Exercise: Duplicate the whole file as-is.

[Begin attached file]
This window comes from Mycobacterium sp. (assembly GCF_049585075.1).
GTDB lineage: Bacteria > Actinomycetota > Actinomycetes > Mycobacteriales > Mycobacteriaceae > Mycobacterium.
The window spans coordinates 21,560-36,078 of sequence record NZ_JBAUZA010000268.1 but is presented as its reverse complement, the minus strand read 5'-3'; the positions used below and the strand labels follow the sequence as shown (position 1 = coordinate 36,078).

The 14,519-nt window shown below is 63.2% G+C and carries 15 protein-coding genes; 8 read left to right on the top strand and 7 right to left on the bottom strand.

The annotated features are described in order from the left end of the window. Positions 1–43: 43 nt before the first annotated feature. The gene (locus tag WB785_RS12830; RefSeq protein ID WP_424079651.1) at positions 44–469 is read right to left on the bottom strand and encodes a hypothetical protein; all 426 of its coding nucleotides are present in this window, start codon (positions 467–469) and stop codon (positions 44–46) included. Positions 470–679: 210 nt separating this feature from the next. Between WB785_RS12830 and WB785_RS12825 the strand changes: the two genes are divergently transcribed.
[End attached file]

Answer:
This window comes from Mycobacterium sp. (assembly GCF_049585075.1).
GTDB lineage: Bacteria > Actinomycetota > Actinomycetes > Mycobacteriales > Mycobacteriaceae > Mycobacterium.
The window spans coordinates 21,560-36,078 of sequence record NZ_JBAUZA010000268.1 but is presented as its reverse complement, the minus strand read 5'-3'; the positions used below and the strand labels follow the sequence as shown (position 1 = coordinate 36,078).

The 14,519-nt window shown below is 63.2% G+C and carries 15 protein-coding genes; 8 read left to right on the top strand and 7 right to left on the bottom strand.

The annotated features are described in order from the left end of the window. Positions 1–43: 43 nt before the first annotated feature. The gene (locus tag WB785_RS12830; RefSeq protein ID WP_424079651.1) at positions 44–469 is read right to left on the bottom strand and encodes a hypothetical protein; all 426 of its coding nucleotides are present in this window, start codon (positions 467–469) and stop codon (positions 44–46) included. Positions 470–679: 210 nt separating this feature from the next. Between WB785_RS12830 and WB785_RS12825 the strand changes: the two genes are divergently transcribed.